However, I think the effect of what he said is pretty much the same as in his other executive level griping: the front office looks weak and inept, Edward looks bad for having hand-picked such bozos, ownership looks like it’s scrambling and still pathologically focused on the bottom line, and the (mostly) beloved Bautista looks disrespected.

Grenade successfully lobbed!

And it doesn’t hurt that this is something that a certain subset of fans — let’s call them “the shitty ones” — already believed or have been dying to believe. 

Let’s not discount the possibility that it could be true, though, either. I had certainly heard whispers over the course of the winter (for what little those are worth) that the Jays didn’t have a whole lot of interest in bringing Bautista back, not just because of the draft pick, but also because it was suggested that he can be somewhat exhausting to be around in the clubhouse. It’s just, there are a couple different ways that it could be true, and I think the distinction is important.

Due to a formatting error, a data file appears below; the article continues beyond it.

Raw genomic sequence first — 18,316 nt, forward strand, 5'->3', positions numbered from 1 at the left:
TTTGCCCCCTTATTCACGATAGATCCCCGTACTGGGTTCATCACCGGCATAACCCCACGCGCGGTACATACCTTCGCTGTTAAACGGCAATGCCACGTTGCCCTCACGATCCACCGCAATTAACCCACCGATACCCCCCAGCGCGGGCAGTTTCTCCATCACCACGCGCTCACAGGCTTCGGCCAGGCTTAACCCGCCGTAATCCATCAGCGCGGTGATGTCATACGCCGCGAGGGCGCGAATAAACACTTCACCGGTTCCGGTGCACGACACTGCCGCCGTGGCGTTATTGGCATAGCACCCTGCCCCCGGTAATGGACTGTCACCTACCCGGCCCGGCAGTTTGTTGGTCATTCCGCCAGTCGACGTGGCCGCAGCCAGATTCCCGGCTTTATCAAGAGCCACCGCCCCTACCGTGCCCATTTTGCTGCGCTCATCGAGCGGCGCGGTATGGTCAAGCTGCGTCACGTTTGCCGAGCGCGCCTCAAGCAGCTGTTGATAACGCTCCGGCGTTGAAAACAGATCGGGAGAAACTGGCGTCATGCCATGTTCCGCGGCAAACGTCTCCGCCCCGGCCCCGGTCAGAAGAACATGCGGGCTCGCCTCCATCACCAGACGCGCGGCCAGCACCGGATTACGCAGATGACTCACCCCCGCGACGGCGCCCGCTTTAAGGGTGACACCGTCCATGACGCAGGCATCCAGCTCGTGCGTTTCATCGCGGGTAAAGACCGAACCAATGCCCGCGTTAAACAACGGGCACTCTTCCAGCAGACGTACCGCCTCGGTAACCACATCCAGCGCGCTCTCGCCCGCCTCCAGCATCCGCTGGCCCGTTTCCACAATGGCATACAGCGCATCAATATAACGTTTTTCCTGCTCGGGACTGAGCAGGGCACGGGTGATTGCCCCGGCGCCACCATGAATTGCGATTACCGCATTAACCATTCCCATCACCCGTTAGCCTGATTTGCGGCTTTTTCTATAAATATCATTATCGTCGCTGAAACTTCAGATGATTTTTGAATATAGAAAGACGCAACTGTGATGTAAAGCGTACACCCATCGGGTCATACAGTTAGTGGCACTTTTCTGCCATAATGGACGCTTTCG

If it’s true in the sense that Edward Rogers literally made a baseball decision over the heads of the front office, then Shapiro and Atkins should probably resign immediately and let Meddlin’ Eddie run this team into the ground. Whether you like the job they’re doing or not, they deserve autonomy to make baseball decisions, and if that’s been so massively compromised they should let him play with his toy alone and get their names and careers and reputations the hell away from whatever that would entail.

However, if it’s true in the sense that question was, “At what point does this deal make sense for you and your budget, and if we can get you extra budget dollars so that it’s as though you got him at the number you want, would you do it?” And if that turned the reunion with Bautista from being one of what they felt were many not-so-great possibilities into something that was rather palatable? I don’t think we mind that so much. I don’t think we mind that at all, actually.

I’d love to see that happen more often with this franchise, frankly, and I’m hopeful that’s what all the recent talk of Ed Rogers’ increased involvement is precisely about.

I don’t know if we’re ever going to get the answers on any of this, and I sure as hell know that we’re never going to be able to look straight at anything that comes from McCown when it comes to a subject he’s still so seemingly bitter about. Which is to say: I have no clue what to actually make of any of this. THANK FUCK BAUTISTA’S BACK THOUGH!